Jewish Museum’s ‘Television Project’ Series to Showcase the Largest Archive of Jewish Media Culture in the U.S.

Gertrude Berg in a scene from the Goldbergs (1949-1956). COURTESY CBS

Gertrude Berg in a scene from The Goldbergs (1949–56).


The Jewish Museum will kick off a new exhibition series, “The Television Project,” with a show featuring works from the National Jewish Archive of Broadcasting (NJAB), the country’s largest and most extensive collection of broadcast materials from 20th-century Jewish media culture. Running from September 25 through February 14, 2016, the first “Television Project” show, titled “Picturing a People,” will include clips from The Ed Sullivan Show, Northern Exposure, The Twilight Zone, The Goldbergs, The Simpsons, My Name is Barbra, and the Eichmann Trial Coverage, as well as works of art and other miscellaneous items that represent the best writing, directing, acting, and production throughout the history of American television.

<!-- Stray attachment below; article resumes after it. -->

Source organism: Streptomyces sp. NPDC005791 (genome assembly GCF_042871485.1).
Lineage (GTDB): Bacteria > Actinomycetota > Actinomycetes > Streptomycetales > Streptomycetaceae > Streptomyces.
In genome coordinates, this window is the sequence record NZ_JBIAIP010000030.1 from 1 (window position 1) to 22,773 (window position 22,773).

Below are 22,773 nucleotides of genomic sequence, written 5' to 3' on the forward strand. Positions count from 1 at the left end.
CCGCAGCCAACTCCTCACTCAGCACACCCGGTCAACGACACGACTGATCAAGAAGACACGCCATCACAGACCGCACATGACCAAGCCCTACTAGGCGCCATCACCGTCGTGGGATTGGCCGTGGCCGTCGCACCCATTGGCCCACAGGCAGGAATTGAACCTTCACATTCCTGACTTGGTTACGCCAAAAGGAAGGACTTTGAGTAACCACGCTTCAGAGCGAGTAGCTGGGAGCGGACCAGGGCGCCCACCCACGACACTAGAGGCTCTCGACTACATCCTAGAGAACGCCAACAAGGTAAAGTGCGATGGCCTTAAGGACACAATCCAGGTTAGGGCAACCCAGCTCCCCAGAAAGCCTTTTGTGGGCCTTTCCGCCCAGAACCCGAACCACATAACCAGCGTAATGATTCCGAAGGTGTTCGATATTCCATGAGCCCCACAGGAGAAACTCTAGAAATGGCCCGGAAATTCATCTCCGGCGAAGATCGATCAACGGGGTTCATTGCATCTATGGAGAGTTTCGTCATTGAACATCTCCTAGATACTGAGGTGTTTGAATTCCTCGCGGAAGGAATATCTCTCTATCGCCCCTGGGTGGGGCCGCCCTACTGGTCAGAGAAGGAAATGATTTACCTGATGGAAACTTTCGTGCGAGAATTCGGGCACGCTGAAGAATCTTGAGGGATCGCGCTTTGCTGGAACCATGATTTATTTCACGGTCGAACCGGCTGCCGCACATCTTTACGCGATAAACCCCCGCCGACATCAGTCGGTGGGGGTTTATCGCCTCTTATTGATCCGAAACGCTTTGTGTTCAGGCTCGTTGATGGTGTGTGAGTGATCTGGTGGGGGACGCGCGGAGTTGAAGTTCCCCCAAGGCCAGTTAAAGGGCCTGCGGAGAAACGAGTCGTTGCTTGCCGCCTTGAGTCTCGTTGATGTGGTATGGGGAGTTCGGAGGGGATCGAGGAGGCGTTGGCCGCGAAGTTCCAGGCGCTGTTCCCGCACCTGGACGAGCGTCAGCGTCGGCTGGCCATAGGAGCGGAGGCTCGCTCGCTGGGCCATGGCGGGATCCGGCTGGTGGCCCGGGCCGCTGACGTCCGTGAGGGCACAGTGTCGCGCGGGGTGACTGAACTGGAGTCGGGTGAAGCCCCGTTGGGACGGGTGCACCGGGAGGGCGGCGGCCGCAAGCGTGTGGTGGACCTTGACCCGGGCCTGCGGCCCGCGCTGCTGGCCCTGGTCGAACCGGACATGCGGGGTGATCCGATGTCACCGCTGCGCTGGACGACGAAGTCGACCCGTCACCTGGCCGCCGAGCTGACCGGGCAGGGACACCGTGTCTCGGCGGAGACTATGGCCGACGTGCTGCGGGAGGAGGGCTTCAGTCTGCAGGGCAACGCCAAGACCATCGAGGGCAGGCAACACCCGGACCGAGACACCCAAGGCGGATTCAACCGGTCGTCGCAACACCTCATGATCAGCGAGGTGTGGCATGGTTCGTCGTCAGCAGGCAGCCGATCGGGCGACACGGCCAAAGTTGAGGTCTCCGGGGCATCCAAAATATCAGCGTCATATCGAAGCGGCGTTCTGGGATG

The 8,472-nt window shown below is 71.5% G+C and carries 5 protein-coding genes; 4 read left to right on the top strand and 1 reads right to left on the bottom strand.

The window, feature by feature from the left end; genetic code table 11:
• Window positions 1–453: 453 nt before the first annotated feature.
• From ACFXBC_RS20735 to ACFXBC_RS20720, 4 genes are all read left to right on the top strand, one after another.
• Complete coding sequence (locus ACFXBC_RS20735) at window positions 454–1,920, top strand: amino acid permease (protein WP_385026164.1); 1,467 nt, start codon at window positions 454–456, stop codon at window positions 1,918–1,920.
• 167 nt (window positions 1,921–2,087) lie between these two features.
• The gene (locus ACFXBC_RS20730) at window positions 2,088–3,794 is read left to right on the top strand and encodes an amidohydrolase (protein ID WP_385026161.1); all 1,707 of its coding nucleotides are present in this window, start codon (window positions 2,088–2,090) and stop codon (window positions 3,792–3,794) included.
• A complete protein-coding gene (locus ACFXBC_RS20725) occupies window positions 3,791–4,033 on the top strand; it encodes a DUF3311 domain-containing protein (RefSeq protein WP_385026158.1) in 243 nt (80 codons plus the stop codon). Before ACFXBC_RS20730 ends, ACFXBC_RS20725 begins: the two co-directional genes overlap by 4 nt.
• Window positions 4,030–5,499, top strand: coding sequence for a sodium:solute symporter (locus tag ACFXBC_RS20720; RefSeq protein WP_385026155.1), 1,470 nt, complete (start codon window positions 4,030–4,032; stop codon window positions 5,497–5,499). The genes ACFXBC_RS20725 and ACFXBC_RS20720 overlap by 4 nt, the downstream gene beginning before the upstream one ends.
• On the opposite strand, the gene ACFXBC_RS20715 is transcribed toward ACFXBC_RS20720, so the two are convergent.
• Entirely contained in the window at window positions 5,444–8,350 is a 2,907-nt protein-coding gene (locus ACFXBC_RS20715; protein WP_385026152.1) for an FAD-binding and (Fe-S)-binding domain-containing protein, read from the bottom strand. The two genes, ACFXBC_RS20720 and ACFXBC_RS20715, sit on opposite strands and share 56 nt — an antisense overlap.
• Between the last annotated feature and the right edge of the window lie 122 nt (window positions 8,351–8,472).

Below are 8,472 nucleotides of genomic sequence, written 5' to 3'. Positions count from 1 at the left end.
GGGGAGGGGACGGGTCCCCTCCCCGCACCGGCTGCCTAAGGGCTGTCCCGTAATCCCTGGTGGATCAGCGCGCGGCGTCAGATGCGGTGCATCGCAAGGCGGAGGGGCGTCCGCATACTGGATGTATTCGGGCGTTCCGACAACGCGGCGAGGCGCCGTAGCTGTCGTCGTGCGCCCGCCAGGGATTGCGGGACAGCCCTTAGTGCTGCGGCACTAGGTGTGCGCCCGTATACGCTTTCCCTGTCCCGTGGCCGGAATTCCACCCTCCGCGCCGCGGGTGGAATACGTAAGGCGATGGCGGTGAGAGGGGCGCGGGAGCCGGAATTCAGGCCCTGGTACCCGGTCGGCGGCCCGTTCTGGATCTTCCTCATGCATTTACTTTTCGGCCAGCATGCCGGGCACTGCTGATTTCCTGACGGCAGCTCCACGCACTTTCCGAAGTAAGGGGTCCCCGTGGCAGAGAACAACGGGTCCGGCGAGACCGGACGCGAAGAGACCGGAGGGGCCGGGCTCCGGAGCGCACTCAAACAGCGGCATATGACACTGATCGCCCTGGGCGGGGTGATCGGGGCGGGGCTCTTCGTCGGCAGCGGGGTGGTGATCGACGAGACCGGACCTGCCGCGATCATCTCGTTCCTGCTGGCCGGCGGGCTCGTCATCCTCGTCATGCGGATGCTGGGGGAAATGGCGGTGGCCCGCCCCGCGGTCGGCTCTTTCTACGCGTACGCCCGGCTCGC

Established in 1981 with a mission to “collect, preserve, and exhibit television programs related to the Jewish experience,” NJAB has amassed more than 4,000 works exemplifying Jewish media representation from the 1930s to the present day. Centered on themes of anti-Semitism, Jews and comedy, Jews and the advertising revolution, and the depictions of Jewish masculinity and femininity in television, “The Television Project” will encompass six exhibitions throughout 2015 to 2018.

Additionally, each show will be accompanied by a compilation video—or “culture story”—by Maurice Berger, a curator and Whitney Biennial alumnus who has been creating compilations of historic American film and television clips exploring Jewish identity since the mid-1990s.

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